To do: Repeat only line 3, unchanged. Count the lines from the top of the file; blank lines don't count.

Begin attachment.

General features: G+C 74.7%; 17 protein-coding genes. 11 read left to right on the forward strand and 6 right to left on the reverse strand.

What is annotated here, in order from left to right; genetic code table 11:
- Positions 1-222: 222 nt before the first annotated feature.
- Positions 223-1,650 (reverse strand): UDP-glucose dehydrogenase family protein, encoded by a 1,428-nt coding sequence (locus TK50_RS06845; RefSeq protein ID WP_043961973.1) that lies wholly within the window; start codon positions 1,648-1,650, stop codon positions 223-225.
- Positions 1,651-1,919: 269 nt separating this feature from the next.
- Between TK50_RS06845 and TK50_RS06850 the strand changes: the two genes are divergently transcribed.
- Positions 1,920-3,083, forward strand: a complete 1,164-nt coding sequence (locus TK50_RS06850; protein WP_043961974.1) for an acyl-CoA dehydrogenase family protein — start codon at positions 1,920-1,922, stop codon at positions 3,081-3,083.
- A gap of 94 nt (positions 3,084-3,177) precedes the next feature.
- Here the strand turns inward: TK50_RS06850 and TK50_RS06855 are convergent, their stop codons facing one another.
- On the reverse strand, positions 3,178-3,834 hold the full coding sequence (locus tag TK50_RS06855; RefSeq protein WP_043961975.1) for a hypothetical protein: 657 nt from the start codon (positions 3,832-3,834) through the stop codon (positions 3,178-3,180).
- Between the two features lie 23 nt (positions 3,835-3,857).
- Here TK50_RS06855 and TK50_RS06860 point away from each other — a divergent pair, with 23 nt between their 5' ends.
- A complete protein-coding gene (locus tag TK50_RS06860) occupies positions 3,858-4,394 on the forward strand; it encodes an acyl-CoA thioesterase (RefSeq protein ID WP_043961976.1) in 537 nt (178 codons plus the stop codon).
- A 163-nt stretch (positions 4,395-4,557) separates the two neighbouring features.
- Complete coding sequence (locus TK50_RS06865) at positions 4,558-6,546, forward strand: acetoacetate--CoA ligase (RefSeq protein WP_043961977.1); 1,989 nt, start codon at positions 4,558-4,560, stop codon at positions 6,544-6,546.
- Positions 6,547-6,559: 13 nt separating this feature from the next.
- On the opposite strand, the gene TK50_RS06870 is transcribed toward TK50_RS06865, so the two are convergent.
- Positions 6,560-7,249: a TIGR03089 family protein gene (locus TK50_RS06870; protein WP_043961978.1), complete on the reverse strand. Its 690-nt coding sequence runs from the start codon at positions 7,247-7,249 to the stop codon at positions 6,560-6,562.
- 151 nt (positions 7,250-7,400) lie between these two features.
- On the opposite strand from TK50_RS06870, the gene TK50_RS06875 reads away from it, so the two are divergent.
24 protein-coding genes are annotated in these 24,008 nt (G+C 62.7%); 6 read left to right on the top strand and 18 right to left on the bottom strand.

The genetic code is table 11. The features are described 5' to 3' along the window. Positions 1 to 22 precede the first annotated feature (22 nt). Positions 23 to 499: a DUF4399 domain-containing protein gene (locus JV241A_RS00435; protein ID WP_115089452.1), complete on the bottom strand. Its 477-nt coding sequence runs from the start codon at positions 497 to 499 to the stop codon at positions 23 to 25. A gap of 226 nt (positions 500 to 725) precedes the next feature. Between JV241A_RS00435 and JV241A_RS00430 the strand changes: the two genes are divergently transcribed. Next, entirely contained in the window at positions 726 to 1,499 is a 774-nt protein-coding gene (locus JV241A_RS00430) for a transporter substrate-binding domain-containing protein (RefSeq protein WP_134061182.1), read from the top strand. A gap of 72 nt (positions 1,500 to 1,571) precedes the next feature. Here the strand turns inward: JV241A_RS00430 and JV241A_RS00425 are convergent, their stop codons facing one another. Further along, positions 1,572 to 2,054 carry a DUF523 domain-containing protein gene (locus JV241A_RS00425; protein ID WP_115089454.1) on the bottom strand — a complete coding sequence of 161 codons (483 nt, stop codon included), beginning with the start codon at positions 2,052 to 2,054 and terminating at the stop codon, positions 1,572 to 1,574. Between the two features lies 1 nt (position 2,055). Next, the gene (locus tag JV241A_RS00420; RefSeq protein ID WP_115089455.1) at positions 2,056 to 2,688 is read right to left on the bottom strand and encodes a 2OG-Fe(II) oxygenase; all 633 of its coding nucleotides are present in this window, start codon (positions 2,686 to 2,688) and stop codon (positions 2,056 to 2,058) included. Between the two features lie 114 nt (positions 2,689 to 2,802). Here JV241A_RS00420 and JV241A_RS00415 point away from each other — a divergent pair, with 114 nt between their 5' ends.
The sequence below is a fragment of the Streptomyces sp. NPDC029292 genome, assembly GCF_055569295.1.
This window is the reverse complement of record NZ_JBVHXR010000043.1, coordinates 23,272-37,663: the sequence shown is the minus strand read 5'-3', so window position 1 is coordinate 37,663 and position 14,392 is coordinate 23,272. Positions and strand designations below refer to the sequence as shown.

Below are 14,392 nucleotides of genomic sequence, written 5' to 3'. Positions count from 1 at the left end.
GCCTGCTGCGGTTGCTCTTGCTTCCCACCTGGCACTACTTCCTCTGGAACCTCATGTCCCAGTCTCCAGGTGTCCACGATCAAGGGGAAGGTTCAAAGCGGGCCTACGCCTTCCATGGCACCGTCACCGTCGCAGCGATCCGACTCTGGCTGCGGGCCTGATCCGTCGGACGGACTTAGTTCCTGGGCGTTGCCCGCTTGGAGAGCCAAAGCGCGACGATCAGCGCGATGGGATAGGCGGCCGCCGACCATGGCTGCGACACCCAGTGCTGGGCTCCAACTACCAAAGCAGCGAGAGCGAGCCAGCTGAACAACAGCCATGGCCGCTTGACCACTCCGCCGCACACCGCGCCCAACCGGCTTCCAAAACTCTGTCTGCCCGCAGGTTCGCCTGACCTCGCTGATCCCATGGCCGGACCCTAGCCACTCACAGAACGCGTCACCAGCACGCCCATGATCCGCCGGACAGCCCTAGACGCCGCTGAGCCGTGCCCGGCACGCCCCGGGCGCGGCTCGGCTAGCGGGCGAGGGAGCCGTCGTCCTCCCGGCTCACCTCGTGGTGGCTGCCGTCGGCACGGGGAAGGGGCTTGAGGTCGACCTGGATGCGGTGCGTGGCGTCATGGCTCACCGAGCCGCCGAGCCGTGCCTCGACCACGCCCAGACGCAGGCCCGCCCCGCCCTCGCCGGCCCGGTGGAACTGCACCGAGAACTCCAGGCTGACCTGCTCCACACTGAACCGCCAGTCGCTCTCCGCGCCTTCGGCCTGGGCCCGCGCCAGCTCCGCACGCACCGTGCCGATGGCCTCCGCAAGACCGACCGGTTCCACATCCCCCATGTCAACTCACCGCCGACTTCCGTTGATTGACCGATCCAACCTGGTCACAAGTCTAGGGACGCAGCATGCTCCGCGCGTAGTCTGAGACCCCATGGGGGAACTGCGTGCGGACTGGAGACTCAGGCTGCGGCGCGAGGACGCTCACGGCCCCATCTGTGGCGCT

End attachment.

- Positions 1-222: 222 nt before the first annotated feature.